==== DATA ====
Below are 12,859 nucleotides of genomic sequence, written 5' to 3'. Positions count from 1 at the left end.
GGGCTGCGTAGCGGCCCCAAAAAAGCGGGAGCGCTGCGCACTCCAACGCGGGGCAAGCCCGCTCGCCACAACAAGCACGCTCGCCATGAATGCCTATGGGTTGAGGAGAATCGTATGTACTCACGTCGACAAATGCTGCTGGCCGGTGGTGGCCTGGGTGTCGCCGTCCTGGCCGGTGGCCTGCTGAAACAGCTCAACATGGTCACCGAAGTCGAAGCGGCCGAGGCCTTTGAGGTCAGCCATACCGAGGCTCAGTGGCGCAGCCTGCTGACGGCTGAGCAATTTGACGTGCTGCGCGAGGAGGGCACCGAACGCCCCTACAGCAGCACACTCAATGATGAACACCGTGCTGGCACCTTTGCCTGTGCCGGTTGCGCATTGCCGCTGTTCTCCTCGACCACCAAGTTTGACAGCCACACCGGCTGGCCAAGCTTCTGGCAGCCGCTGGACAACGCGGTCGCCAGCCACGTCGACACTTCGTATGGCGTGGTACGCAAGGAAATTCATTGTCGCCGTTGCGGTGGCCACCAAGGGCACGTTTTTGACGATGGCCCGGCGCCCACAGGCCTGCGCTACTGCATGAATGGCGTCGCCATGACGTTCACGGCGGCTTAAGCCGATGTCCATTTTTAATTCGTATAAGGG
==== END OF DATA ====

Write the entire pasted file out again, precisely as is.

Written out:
Below are 12,859 nucleotides of genomic sequence, written 5' to 3'. Positions count from 1 at the left end.
GGGCTGCGTAGCGGCCCCAAAAAAGCGGGAGCGCTGCGCACTCCAACGCGGGGCAAGCCCGCTCGCCACAACAAGCACGCTCGCCATGAATGCCTATGGGTTGAGGAGAATCGTATGTACTCACGTCGACAAATGCTGCTGGCCGGTGGTGGCCTGGGTGTCGCCGTCCTGGCCGGTGGCCTGCTGAAACAGCTCAACATGGTCACCGAAGTCGAAGCGGCCGAGGCCTTTGAGGTCAGCCATACCGAGGCTCAGTGGCGCAGCCTGCTGACGGCTGAGCAATTTGACGTGCTGCGCGAGGAGGGCACCGAACGCCCCTACAGCAGCACACTCAATGATGAACACCGTGCTGGCACCTTTGCCTGTGCCGGTTGCGCATTGCCGCTGTTCTCCTCGACCACCAAGTTTGACAGCCACACCGGCTGGCCAAGCTTCTGGCAGCCGCTGGACAACGCGGTCGCCAGCCACGTCGACACTTCGTATGGCGTGGTACGCAAGGAAATTCATTGTCGCCGTTGCGGTGGCCACCAAGGGCACGTTTTTGACGATGGCCCGGCGCCCACAGGCCTGCGCTACTGCATGAATGGCGTCGCCATGACGTTCACGGCGGCTTAAGCCGATGTCCATTTTTAATTCGTATAAGGG